Introduction and aim: Substance abuse exacts considerable social and health care burdens throughout the world. The aim of this study was to create a prediction model to better identify risk factors for drug use. Design and Methods: A prospective cross-sectional study was conducted in South Khorasan Province, Iran. Of the total of 678 eligible subjects, 70% (n: 474) were randomly selected to provide a training set for constructing decision tree and multiple logistic regression (MLR) models. The remaining 30% (n: 204) were employed in a holdout sample to test the performance of the decision tree and MLR models. Predictive performance of different models was analyzed by the receiver operating characteristic (ROC) curve using the testing set. Independent variables were selected from demographic characteristics and history of drug use. Results: For the decision tree model, the sensitivity and specificity for identifying people at risk for drug abuse were 66% and 75%, respectively, while the MLR model was somewhat less effective at 60% and 73%. Key independent variables in the analyses included first substance experience, age at first drug use, age, place of residence, history of cigarette use, and occupational and marital status. Discussion and Conclusion: While study findings are exploratory and lack generalizability they do suggest that the decision tree model holds promise as an effective classification approach for identifying risk factors for drug use. Convergent with prior research in Western contexts is that age of drug use initiation was a critical factor predicting a substance use disorder.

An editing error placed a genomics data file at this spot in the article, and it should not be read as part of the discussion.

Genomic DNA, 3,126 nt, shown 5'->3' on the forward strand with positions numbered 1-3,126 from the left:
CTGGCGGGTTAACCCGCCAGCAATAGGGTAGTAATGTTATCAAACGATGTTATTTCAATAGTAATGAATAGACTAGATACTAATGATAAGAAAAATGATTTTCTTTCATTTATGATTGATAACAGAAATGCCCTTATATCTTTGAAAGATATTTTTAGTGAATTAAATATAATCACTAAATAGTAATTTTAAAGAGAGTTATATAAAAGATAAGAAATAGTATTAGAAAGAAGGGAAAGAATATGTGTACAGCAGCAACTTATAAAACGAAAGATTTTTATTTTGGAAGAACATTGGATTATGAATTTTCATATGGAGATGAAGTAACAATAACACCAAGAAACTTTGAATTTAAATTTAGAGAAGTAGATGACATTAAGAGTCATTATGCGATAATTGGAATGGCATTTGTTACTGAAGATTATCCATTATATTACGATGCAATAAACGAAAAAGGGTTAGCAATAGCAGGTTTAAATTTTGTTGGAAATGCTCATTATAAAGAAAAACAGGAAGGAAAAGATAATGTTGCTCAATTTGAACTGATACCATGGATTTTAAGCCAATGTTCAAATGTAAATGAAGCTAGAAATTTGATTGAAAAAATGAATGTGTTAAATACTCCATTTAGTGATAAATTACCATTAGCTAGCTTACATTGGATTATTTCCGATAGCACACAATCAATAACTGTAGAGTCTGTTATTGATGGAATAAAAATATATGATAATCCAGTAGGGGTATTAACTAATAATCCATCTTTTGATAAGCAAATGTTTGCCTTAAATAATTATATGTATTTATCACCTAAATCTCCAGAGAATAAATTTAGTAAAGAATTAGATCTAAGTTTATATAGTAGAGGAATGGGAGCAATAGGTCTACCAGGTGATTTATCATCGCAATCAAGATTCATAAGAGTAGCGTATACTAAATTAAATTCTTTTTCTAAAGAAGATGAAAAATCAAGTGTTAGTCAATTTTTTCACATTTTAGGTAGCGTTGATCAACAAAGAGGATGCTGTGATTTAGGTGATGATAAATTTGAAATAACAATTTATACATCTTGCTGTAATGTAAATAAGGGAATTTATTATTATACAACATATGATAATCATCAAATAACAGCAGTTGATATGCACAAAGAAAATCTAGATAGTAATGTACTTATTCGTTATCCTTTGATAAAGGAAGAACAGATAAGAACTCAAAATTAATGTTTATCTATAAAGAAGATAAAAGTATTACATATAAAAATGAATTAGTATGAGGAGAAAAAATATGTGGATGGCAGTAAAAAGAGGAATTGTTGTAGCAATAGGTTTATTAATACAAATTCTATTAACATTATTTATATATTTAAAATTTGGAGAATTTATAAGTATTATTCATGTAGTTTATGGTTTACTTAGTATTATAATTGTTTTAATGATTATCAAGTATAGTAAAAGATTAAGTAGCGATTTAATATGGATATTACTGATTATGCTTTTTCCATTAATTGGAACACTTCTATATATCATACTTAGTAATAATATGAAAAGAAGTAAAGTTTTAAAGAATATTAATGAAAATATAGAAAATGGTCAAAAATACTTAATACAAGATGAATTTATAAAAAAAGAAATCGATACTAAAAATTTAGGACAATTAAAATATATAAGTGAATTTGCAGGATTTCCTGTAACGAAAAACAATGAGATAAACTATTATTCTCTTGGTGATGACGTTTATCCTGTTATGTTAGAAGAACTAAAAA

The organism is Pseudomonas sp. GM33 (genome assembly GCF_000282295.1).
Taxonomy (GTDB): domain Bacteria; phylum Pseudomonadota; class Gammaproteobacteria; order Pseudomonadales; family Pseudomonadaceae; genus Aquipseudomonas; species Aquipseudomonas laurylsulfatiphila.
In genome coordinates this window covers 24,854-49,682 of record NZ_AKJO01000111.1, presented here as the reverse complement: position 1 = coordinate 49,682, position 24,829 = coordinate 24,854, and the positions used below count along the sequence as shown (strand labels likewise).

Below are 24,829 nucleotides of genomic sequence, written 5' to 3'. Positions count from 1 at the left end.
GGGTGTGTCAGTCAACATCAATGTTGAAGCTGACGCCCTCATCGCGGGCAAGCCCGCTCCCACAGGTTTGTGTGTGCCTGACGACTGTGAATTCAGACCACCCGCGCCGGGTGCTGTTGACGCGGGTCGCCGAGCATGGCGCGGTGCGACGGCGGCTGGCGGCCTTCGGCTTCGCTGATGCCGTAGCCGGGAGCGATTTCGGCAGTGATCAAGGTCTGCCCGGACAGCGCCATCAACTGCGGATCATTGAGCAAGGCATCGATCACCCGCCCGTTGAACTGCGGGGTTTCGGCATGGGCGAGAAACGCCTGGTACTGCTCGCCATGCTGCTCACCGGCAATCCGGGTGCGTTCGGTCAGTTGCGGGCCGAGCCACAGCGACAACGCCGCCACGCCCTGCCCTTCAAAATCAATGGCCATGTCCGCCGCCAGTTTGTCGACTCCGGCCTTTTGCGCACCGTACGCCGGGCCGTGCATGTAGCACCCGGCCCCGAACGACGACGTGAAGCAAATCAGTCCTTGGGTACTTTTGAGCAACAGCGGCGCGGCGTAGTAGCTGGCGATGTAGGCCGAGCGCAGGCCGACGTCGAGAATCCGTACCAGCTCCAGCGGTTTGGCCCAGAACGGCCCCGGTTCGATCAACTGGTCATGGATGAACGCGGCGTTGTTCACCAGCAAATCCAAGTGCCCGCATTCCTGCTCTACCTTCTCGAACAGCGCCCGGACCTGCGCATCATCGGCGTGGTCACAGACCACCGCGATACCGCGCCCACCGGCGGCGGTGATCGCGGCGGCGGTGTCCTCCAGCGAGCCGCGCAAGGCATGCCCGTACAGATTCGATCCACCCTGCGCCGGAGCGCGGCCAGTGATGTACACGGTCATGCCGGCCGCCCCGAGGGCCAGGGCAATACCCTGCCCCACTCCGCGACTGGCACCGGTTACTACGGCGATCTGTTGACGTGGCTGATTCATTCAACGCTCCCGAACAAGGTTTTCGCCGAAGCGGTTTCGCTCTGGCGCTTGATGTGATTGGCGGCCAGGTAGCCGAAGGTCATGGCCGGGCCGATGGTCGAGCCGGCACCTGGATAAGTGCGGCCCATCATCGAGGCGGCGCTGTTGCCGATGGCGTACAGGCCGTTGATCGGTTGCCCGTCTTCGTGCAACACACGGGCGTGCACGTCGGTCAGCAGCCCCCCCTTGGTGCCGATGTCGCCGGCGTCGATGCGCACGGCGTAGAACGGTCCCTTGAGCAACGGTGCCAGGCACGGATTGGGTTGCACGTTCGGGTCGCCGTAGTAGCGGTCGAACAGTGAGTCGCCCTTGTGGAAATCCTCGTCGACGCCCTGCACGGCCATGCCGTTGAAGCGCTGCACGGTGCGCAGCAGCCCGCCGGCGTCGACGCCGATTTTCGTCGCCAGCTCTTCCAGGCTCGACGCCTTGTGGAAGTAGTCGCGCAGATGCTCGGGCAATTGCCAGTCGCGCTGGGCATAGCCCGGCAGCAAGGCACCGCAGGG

|Number of pages||11|
|Journal||Substance Use and Misuse|
|Publication status||Published - 2018 May 12|
Bibliographical noteFunding Information:
This study was supported by Medical Toxicology and Drug Abuse Research Centre (MTDRC) of Birjand University of Medical Sciences.
© 2018 Taylor & Francis Group, LLC.
All Science Journal Classification (ASJC) codes
- Health(social science)
- Medicine (miscellaneous)
- Public Health, Environmental and Occupational Health
- Psychiatry and Mental health